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Mutual funds rope in PwC to assess GST impact

Industry fears additional tax outgo of Rs 300-500 crore due to higher service tax

Ashley Coutinho  |  Mumbai 

income, profit, money, invest, tax, bonds, mutual funds, dividend

Mutual fund body Association of in India (Amfi) has appointed consultancy PwC to prepare a white paper on the implementation of the goods and services tax (GST) and its impact on the mutual fund sector. PwC is expected to finalise the draft this week which will then be forwarded to the Securities and Exchange Board of India (Sebi).
 
Under the regime, (AMCs) will have to pay service tax of 18 per cent on the investment management fees they earn. Until now, the rate was 15 per cent. This might lead to an additional tax outgo of Rs 300-500 crore annually, assuming sector revenues of Rs 10,000-15,000 crore. Since the tax is ultimately borne by investors, their expenses will go up marginally.
 
Management fees are part of the total expense ratio charged annually by AMCs. These include marketing and selling expenses, fees paid towards registrar and transfer agents, trustees, auditors, etc. Typically, equity funds charge management fees of 1-1.5 per cent of the assets under management, while debt funds charge between 0.05 per cent and 0.5 per cent.
 
The Act says the tax is to be paid at a place where it has been consumed. This has led to confusion among fund houses and as distributors which provide services across the country.  “AMCs will have to do a detailed revenue and cost allocation for each of their branches and give the inputs to the individual states,” said a fund house chief executive officer (CEO), on condition of anonymity. “AMCs and distributors need clarity on whether the needs to be paid state-wise or in a consolidated manner.”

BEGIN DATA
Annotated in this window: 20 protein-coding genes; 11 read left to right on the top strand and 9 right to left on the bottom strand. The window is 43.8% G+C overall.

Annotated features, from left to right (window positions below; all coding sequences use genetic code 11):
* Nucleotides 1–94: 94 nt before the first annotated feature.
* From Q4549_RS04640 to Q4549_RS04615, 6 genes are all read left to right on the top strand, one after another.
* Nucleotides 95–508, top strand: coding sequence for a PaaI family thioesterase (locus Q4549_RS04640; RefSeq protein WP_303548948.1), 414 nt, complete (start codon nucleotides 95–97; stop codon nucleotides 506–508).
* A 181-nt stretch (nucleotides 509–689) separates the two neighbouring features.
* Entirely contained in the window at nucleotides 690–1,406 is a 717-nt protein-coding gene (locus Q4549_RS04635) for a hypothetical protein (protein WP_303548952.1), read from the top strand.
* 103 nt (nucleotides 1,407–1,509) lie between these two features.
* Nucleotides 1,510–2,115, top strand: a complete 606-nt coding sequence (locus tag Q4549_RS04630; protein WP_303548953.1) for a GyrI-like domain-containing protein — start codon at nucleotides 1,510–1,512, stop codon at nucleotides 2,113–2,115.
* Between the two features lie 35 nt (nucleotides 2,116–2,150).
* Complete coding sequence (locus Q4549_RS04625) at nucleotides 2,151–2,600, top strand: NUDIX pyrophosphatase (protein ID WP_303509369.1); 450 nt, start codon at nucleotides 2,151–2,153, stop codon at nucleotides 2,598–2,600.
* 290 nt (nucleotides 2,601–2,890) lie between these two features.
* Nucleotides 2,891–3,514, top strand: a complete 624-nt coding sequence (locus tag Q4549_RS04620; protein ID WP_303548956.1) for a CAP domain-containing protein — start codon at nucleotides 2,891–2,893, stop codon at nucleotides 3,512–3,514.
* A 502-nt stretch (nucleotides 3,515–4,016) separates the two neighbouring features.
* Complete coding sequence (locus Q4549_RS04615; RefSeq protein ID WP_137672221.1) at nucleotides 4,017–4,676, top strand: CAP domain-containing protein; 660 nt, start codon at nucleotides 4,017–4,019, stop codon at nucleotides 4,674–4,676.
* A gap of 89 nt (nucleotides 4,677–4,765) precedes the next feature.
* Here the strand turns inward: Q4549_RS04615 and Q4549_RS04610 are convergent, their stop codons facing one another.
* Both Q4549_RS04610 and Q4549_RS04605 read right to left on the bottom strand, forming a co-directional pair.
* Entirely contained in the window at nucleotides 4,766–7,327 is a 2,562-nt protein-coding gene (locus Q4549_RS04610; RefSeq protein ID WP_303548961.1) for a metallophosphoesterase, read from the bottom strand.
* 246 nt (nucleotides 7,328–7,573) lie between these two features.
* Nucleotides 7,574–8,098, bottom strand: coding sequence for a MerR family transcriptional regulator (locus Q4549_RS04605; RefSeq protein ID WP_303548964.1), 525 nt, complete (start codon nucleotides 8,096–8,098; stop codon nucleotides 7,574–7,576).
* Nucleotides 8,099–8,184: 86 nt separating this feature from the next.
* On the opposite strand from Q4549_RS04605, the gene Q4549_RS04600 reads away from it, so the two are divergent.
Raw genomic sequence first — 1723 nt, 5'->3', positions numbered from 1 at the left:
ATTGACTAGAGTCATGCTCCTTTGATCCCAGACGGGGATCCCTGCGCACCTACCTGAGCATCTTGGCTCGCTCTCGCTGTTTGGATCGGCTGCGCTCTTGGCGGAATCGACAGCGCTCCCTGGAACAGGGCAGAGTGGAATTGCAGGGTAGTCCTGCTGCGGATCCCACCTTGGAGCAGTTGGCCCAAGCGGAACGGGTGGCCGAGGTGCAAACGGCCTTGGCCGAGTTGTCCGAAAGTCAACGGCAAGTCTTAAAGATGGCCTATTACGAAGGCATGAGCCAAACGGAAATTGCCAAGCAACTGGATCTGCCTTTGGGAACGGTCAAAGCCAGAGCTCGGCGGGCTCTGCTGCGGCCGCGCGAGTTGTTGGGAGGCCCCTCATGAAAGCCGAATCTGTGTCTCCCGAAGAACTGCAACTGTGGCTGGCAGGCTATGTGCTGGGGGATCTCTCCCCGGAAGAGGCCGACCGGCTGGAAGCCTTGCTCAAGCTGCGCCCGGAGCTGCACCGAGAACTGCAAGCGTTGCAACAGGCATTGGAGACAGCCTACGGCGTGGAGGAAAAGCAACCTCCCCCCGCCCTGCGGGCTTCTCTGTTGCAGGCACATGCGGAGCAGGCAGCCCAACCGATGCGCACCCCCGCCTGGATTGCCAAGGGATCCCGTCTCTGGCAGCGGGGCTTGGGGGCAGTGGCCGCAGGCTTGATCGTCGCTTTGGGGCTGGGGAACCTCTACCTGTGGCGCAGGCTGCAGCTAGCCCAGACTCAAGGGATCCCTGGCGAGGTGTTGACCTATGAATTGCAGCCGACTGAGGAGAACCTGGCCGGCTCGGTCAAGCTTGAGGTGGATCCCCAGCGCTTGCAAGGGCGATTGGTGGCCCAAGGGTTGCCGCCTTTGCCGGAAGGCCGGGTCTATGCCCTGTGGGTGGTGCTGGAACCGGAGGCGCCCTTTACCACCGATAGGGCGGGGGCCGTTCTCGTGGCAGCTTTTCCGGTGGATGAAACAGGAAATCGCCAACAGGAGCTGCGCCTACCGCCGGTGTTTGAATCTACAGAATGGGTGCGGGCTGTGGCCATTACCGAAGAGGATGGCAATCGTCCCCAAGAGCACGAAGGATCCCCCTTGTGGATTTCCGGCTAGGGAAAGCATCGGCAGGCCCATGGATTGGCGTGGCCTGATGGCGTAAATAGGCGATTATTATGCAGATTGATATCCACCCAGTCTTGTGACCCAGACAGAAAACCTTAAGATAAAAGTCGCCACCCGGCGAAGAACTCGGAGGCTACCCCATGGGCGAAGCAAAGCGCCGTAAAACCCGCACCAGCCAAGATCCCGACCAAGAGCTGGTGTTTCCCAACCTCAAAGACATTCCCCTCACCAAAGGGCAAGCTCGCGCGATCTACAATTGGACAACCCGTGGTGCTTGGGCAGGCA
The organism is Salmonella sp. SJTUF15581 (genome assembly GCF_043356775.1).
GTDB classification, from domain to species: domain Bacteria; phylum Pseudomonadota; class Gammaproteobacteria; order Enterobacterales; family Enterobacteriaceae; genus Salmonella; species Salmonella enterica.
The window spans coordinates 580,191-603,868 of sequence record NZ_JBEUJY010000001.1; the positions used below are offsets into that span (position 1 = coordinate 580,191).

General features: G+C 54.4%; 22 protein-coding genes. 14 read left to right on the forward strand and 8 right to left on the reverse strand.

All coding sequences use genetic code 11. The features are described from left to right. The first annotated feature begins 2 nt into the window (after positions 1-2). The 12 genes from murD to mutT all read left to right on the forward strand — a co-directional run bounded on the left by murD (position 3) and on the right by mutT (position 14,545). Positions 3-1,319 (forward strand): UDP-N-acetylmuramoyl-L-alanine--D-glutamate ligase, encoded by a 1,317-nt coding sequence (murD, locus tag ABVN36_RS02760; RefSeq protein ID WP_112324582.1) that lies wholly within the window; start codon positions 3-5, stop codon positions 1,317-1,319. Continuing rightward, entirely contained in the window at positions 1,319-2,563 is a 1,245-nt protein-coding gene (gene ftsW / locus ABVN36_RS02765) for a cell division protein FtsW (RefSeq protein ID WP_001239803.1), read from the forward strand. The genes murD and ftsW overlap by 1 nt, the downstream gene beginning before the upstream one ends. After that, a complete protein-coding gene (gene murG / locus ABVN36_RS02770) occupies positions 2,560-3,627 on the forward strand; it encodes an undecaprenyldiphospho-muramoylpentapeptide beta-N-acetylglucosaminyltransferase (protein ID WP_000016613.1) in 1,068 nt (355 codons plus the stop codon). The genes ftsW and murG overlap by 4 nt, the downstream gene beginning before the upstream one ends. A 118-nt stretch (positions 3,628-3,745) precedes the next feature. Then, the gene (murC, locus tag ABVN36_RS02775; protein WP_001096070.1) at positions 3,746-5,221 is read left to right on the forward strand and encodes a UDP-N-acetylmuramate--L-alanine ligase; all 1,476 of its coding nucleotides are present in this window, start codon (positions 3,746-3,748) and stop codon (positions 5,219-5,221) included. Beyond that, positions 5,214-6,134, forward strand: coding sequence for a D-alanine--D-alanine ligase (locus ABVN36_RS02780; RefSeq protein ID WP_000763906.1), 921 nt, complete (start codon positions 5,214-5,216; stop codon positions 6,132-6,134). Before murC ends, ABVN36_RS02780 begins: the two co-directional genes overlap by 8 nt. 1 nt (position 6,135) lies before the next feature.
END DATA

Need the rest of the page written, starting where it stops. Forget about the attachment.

AMCs will directly deduct the 18 per cent service tax from distributors that do not take a registration, under the reverse charge mechanism. Those taking a registration will come under the forward charge mechanism, whereby the tax will have to be paid by the distributor directly.
 
“Under existing laws, distributors earning less than Rs 10 lakh annually do not need to pay any service tax or register separately. However, post implementation, these distributors will have to register under and later claim exemption,” said Manoj Nagpal, CEO,
 
However, it is not yet clear if distributors earning less than Rs 20 lakh and catering to investors in different states can claim any exemption under the regime.
 
“Distributors working on a commission model may not have to register separately in each state. However, registered investment advisors working on a fee model and catering to investors in different states may have to register separately in different states leading to higher compliance costs,” said Nagpal.

First Published: Tue, June 20 2017. 00:23 IST
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